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  • Answer (Unlimited) (Fee Applies) - Answer Response Denial Demurrer - First Appearance: Comment: to complaint Attorney Shaw

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  • 05/03/2018
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  • Dismissal - Dismissal: Comment: Partial * Dismissal Without Prejudice 8th cause of action

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  • 04/12/2018
  • Proof of Service: Summons DLR (Civil) - Comment: Proof of Service of Summons/Complaint

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  • 03/23/2018
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  • Order: Deeming Case Complex - Order Deeming Case Complex and Staying Discovery and Responsive Pleading Deadline: Comment: Order Deeming Case Complex and Staying Discovery and Responsive Pleading Deadline signed/BCW

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  • 03/21/2018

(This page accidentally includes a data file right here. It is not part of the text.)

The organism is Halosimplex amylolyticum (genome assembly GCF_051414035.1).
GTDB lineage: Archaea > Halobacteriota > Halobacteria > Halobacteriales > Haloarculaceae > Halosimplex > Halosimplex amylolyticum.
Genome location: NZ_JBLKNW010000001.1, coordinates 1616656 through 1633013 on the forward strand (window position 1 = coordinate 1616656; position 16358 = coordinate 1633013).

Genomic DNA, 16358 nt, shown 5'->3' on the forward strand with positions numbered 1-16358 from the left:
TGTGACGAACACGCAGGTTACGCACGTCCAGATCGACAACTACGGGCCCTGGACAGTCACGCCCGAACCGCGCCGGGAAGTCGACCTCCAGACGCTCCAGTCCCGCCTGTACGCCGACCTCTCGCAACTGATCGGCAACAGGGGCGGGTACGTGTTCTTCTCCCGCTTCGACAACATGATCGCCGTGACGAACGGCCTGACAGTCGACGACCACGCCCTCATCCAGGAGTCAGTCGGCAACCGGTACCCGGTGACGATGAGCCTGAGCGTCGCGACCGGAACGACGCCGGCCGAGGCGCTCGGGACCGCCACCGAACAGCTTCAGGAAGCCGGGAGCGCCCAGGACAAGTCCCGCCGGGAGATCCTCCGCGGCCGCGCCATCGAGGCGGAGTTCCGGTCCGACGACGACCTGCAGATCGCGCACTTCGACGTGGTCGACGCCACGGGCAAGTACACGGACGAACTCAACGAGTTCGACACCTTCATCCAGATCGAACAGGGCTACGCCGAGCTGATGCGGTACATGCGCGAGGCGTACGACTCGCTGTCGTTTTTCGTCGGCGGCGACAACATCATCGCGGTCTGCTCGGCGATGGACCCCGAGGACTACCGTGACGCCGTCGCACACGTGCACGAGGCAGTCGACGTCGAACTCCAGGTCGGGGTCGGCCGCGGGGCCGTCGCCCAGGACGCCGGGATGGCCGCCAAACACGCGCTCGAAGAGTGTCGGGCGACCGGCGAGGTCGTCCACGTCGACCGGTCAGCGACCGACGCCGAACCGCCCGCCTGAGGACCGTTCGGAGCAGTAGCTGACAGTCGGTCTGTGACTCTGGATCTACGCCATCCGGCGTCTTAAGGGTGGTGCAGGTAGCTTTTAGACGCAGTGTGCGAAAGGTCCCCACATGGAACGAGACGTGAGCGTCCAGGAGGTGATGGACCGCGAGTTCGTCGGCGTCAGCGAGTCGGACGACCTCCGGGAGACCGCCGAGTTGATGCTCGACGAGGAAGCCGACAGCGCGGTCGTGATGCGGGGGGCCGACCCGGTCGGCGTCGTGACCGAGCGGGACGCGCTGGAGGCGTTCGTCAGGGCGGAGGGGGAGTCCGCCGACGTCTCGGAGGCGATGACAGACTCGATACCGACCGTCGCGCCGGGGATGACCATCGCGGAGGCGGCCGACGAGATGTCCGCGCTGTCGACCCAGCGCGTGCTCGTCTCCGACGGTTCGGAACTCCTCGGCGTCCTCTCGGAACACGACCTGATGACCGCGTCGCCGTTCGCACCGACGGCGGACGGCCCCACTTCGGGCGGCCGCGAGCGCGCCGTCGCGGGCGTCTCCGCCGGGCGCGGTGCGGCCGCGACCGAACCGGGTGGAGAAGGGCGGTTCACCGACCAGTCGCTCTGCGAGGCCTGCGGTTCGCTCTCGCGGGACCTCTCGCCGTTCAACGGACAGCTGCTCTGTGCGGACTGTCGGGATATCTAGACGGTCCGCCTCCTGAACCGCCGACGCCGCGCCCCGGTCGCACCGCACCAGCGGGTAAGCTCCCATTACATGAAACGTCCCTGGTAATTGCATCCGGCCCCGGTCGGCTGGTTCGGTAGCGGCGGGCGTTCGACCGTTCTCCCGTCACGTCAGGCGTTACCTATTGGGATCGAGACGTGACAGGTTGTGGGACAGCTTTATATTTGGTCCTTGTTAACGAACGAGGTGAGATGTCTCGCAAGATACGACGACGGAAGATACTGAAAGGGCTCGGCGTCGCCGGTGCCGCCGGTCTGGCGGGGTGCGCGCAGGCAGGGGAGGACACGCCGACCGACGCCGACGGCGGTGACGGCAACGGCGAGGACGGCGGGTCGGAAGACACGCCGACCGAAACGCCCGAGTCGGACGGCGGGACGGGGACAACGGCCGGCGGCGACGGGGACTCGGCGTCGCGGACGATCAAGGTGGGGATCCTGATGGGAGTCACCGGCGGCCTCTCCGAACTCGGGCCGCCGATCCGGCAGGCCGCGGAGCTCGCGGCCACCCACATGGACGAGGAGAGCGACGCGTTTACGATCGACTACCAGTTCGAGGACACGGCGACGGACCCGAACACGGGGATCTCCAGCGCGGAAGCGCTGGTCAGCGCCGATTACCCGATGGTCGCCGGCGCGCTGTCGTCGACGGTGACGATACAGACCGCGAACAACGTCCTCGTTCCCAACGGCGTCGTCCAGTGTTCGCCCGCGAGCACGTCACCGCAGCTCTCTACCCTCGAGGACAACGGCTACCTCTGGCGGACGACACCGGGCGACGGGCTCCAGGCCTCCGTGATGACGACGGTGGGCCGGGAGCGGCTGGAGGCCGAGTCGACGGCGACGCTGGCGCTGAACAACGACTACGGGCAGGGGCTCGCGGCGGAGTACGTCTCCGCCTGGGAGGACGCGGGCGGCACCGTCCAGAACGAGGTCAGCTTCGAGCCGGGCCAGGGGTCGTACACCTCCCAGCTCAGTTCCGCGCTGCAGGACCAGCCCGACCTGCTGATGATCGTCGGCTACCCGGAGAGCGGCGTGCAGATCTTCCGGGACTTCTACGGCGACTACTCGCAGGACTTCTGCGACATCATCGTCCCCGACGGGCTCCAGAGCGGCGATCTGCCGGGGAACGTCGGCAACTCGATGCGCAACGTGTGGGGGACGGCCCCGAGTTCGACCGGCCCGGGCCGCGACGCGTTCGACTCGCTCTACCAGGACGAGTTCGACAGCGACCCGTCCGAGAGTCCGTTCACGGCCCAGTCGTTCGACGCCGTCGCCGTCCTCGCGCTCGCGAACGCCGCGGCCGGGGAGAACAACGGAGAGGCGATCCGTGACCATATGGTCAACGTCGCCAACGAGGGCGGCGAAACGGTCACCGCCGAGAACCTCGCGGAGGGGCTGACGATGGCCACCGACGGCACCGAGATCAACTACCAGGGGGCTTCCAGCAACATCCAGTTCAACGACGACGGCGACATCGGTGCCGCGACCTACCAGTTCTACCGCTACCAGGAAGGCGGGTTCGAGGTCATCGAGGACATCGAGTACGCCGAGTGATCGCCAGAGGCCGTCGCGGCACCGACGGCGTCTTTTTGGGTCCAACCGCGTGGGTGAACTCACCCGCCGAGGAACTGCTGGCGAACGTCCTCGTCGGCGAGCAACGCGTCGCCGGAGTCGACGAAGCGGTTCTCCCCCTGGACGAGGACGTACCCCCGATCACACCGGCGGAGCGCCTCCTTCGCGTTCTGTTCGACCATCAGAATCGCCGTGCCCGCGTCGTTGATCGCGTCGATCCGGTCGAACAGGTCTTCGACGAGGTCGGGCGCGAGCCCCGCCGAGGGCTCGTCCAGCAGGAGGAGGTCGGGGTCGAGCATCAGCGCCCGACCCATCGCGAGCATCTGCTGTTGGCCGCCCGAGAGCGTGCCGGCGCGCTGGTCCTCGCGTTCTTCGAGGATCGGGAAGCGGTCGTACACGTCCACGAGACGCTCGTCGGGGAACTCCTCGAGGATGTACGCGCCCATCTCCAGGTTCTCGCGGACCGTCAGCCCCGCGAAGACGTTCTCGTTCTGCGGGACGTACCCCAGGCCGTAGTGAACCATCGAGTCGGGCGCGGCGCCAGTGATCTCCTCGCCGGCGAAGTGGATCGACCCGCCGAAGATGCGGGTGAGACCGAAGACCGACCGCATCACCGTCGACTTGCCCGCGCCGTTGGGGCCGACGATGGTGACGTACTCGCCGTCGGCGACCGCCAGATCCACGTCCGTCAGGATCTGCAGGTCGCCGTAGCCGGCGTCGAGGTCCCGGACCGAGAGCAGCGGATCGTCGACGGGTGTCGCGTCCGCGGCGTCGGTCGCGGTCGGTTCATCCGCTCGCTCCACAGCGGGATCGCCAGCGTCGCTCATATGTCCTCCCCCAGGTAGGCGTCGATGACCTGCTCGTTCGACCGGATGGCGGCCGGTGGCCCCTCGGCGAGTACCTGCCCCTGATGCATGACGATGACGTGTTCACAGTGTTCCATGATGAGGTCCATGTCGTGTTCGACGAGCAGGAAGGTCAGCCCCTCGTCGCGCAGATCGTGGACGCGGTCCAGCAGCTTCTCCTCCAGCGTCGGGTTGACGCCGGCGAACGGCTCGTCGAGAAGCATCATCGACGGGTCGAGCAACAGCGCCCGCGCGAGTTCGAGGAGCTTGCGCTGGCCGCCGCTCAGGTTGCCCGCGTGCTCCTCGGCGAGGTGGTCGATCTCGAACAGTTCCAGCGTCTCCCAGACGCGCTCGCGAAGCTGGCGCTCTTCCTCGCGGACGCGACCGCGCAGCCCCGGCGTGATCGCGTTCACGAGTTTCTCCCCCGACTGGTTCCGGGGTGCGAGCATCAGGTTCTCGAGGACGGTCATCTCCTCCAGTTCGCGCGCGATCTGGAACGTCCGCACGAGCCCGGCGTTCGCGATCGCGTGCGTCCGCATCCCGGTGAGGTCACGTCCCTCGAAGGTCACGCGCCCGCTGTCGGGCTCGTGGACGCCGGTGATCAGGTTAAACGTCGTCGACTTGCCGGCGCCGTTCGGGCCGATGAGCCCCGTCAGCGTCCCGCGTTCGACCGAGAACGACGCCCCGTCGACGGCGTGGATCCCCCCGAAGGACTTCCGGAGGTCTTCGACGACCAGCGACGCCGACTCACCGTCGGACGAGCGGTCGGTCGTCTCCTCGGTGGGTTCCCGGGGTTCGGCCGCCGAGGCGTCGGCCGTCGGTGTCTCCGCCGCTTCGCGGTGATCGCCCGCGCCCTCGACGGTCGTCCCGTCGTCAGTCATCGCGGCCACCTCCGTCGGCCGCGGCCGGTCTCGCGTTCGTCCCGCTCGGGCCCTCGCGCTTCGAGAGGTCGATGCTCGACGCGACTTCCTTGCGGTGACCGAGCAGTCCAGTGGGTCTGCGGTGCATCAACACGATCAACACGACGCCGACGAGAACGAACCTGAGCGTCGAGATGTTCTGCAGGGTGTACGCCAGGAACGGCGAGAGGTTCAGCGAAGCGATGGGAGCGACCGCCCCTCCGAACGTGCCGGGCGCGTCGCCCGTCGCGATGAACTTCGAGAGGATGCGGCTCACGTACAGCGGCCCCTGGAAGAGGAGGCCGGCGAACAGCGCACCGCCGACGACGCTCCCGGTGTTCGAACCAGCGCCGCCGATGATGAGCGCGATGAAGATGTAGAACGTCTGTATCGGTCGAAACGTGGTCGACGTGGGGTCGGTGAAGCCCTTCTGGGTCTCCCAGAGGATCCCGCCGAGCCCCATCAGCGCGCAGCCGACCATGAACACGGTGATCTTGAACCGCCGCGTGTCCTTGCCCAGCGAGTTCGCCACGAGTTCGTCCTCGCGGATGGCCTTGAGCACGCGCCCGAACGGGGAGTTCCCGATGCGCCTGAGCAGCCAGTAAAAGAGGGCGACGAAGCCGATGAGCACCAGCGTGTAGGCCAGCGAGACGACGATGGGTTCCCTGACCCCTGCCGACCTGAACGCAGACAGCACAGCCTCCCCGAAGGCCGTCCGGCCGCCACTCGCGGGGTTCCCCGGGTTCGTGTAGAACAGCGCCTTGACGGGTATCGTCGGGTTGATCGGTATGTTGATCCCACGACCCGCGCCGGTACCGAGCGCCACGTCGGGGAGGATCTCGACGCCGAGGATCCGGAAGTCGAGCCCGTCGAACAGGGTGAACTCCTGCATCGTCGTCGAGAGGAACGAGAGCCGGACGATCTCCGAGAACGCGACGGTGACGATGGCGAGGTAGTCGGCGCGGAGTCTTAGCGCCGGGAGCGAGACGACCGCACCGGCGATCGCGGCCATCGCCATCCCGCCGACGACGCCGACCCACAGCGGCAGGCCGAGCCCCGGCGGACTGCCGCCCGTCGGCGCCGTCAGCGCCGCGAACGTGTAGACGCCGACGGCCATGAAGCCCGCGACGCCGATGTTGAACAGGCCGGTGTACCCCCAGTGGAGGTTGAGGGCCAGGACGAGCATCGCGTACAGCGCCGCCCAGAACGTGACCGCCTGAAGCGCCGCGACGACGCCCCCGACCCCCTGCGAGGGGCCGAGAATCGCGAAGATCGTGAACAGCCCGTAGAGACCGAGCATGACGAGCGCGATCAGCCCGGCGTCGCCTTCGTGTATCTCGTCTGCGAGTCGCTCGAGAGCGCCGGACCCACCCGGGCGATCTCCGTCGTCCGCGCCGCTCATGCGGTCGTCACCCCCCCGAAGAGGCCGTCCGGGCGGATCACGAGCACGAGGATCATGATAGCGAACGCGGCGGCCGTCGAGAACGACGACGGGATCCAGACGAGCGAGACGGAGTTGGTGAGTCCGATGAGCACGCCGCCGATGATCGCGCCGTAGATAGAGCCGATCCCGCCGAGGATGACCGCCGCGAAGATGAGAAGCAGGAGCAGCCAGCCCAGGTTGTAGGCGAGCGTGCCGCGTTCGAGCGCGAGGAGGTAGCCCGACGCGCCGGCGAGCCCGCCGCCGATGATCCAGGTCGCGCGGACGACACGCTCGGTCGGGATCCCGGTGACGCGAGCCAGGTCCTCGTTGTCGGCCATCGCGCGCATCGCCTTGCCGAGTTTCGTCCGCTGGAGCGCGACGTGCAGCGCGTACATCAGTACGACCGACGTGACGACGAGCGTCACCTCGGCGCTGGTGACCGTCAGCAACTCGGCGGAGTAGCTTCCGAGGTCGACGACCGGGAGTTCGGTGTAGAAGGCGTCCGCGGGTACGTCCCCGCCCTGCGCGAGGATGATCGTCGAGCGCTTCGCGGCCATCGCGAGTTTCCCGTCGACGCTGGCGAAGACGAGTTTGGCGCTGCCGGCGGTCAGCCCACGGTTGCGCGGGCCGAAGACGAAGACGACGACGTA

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  • Summons: Issued/Filed - Summons Issued Filed:

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  • 03/21/2018
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  • Complaint (Unlimited) (Fee Applies) - Complaint (Unlimited) (Fee Applies):

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  • 03/21/2018
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  • Civil Case Cover Sheet - Civil Case Cover Sheet: Comment: COMPLEX

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Complaint Information

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e Driving hotel shuttle vans to drop off and pick up guests;

e Assisting in the breakfast area by bussing tables, refilling food bins, and replenishing

other items as needed;

e Covering the front desk for agents on break;

e Attending the daily huddle for the team;

e Assisting with cleaning the breakfast area;

e Taking an inventory of food so that new food could be ordered;

e Providing guest services by following-up on any outstanding items from previous

shifts; |

e Preparing the daily bank deposits and taking the deposits to the bank;

. Covering the front desk for agents taking their meal periods;

e Taking regular shifts at the front desk to answer phones and to assist with checking in

and checking out guests;

e Helping prepare dinners (including making trips to the grocery store to purchase food);